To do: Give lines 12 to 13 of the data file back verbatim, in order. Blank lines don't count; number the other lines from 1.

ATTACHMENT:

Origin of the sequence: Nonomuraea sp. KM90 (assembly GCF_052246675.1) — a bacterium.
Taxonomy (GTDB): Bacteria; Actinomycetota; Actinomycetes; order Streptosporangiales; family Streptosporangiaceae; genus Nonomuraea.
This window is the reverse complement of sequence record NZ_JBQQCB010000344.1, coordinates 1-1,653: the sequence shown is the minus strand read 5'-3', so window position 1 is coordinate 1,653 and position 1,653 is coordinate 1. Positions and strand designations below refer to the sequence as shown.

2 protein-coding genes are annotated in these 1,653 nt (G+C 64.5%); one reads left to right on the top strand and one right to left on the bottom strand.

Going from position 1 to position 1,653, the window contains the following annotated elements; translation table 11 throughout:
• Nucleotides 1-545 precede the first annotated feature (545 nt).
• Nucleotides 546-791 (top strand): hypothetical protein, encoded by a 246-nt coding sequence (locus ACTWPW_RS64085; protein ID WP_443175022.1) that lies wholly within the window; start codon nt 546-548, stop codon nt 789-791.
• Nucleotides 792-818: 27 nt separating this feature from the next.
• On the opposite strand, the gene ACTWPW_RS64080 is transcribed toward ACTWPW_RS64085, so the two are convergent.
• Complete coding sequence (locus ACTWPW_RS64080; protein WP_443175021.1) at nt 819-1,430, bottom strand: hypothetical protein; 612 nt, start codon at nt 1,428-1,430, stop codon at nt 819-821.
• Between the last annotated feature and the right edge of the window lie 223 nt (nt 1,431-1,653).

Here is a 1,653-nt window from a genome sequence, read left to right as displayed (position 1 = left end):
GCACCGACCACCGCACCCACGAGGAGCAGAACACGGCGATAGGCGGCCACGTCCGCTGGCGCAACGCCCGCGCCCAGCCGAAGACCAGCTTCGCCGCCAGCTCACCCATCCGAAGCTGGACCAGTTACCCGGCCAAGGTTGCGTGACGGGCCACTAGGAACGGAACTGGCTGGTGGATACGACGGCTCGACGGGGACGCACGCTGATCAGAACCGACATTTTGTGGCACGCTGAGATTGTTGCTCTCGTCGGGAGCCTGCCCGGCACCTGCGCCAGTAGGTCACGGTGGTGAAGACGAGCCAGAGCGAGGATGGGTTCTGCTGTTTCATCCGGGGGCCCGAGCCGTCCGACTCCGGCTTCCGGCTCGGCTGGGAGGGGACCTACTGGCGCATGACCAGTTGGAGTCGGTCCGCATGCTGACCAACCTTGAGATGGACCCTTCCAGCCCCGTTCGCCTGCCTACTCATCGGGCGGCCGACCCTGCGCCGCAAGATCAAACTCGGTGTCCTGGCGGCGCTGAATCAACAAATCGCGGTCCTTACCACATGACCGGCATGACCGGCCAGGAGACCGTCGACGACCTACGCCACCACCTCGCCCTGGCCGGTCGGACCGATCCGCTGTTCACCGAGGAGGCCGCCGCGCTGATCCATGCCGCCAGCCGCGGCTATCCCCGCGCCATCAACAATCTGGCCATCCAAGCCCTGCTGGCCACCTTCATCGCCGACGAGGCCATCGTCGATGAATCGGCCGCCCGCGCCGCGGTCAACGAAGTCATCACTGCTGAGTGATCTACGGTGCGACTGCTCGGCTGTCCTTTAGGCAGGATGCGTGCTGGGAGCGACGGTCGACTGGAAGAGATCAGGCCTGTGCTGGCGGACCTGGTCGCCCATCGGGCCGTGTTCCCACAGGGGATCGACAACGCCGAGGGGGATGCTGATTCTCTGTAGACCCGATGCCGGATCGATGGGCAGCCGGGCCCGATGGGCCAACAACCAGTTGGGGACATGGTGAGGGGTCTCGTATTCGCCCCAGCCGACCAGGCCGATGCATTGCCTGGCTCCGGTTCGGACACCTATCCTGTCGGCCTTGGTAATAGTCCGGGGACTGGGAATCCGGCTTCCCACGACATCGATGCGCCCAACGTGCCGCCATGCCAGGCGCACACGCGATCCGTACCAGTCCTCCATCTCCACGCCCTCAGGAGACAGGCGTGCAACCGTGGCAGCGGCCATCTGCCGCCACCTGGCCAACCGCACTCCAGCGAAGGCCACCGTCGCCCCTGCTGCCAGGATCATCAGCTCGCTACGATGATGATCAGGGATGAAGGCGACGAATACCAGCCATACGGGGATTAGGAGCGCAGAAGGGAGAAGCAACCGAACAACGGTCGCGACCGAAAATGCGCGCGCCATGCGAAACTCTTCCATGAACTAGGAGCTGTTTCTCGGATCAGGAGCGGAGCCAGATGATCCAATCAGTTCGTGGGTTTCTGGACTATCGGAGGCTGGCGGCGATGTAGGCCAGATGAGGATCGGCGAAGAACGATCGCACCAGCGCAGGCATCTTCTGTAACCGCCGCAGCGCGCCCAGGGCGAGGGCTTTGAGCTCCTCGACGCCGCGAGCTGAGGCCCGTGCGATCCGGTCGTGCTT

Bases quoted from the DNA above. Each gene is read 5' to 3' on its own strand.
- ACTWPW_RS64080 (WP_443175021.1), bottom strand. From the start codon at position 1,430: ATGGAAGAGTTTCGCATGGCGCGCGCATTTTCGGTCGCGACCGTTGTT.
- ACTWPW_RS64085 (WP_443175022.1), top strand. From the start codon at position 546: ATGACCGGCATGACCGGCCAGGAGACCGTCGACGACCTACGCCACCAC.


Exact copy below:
Here is a 1,653-nt window from a genome sequence, read left to right as displayed (position 1 = left end):
GCACCGACCACCGCACCCACGAGGAGCAGAACACGGCGATAGGCGGCCACGTCCGCTGGCGCAACGCCCGCGCCCAGCCGAAGACCAGCTTCGCCGCCAGCTCACCCATCCGAAGCTGGACCAGTTACCCGGCCAAGGTTGCGTGACGGGCCACTAGGAACGGAACTGGCTGGTGGATACGACGGCTCGACGGGGACGCACGCTGATCAGAACCGACATTTTGTGGCACGCTGAGATTGTTGCTCTCGTCGGGAGCCTGCCCGGCACCTGCGCCAGTAGGTCACGGTGGTGAAGACGAGCCAGAGCGAGGATGGGTTCTGCTGTTTCATCCGGGGGCCCGAGCCGTCCGACTCCGGCTTCCGGCTCGGCTGGGAGGGGACCTACTGGCGCATGACCAGTTGGAGTCGGTCCGCATGCTGACCAACCTTGAGATGGACCCTTCCAGCCCCGTTCGCCTGCCTACTCATCGGGCGGCCGACCCTGCGCCGCAAGATCAAACTCGGTGTCCTGGCGGCGCTGAATCAACAAATCGCGGTCCTTACCACATGACCGGCATGACCGGCCAGGAGACCGTCGACGACCTACGCCACCACCTCGCCCTGGCCGGTCGGACCGATCCGCTGTTCACCGAGGAGGCCGCCGCGCTGATCCATGCCGCCAGCCGCGGCTATCCCCGCGCCATCAACAATCTGGCCATCCAAGCCCTGCTGGCCACCTTCATCGCCGACGAGGCCATCGTCGATGAATCGGCCGCCCGCGCCGCGGTCAACGAAGTCATCACTGCTGAGTGATCTACGGTGCGACTGCTCGGCTGTCCTTTAGGCAGGATGCGTGCTGGGAGCGACGGTCGACTGGAAGAGATCAGGCCTGTGCTGGCGGACCTGGTCGCCCATCGGGCCGTGTTCCCACAGGGGATCGACAACGCCGAGGGGGATGCTGATTCTCTGTAGACCCGATGCCGGATCGATGGGCAGCCGGGCCCGATGGGCCAACAACCAGTTGGGGACATGGTGAGGGGTCTCGTATTCGCCCCAGCCGACCAGGCCGATGCATTGCCTGGCTCCGGTTCGGACACCTATCCTGTCGGCCTTGGTAATAGTCCGGGGACTGGGAATCCGGCTTCCCACGACATCGATGCGCCCAACGTGCCGCCATGCCAGGCGCACACGCGATCCGTACCAGTCCTCCATCTCCACGCCCTCAGGAGACAGGCGTGCAACCGTGGCAGCGGCCATCTGCCGCCACCTGGCCAACCGCACTCCAGCGAAGGCCACCGTCGCCCCTGCTGCCAGGATCATCAGCTCGCTACGATGATGATCAGGGATGAAGGCGACGAATACCAGCCATACGGGGATTAGGAGCGCAGAAGGGAGAAGCAACCGAACAACGGTCGCGACCGAAAATGCGCGCGCCATGCGAAACTCTTCCATGAACTAGGAGCTGTTTCTCGGATCAGGAGCGGAGCCAGATGATCCAATCAGTTCGTGGGTTTCTGGACTATCGGAGGCTGGCGGCGATGTAGGCCAGATGAGGATCGGCGAAGAACGATCGCACCAGCGCAGGCATCTTCTGTAACCGCCGCAGCGCGCCCAGGGCGAGGGCTTTGAGCTCCTCGACGCCGCGAGCTGAGGCCCGTGCGATCCGGTCGTGCTT